Myth v. Fact: The Working Poor

When giving tours of our facilities and presentations about what we do at Coalition for the Homeless, we are frequently asked questions about the population we serve. One of the most shocking pieces of information we share with our visitors and audiences is that many of our clients are actually working, and yet are unable to earn wages that meet their basic needs. For many who have perceived the homeless as either lazy or lacking motivation to better their circumstances, this is an eye-opener into the reality of poverty in America.

The population we are discussing has been termed “the working poor,” meaning that despite how hard individuals and families may work, many still lack the income needed to afford housing, child care, health care, food, transportation, and taxes, let alone such “luxuries” as education and retirement. Even though many community members may sympathize with their plight, the working poor and their difficulties remain a mystery to much of America. That is precisely why we were delighted to discover the “Myths and Facts about Low-Income Working Families” document.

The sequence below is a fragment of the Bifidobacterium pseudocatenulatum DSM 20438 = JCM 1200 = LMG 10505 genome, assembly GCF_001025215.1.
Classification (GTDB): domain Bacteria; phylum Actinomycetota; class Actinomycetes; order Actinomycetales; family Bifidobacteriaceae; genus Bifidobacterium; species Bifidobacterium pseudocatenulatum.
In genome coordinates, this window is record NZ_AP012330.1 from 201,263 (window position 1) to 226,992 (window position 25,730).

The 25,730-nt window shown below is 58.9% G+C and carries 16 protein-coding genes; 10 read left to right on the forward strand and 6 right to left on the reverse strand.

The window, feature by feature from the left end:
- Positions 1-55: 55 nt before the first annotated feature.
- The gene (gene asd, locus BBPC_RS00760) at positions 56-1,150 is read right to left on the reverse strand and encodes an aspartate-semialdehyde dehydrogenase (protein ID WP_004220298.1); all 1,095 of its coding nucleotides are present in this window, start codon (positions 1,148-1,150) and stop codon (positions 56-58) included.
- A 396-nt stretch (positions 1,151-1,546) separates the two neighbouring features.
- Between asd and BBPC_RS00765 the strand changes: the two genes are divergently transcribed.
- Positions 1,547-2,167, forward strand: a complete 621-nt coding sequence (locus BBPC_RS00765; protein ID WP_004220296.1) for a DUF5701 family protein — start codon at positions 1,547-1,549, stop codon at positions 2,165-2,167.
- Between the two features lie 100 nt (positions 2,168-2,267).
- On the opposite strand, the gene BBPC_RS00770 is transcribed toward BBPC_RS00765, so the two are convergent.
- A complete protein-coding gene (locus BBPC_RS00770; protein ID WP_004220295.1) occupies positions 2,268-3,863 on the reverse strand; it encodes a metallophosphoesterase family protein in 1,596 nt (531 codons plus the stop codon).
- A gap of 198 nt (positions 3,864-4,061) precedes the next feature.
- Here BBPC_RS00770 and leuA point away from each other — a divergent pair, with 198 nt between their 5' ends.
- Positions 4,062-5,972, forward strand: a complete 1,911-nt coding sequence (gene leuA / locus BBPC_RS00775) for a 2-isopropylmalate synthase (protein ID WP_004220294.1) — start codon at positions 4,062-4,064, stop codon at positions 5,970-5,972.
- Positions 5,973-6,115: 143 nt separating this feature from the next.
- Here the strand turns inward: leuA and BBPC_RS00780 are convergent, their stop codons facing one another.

A report by The Working Poor Families Project titled “Still Working Hard, Still Falling Short” includes a variety of information on this population and is certainly worth looking into. For today, however, we want to share the popular myths and corresponding facts the study revealed. We hope this brief look at some of the misconceptions surrounding the working poor, and therefore many of the clients we serve, will open your eyes and hearts to the difficulties met by many of the neighbors in your community.

We would love to hear your opinion on what you read below, which has been taken directly from the report “Still Working Hard, Still Falling Short.” Be honest: what myths have you believed?

Working poor myths v. facts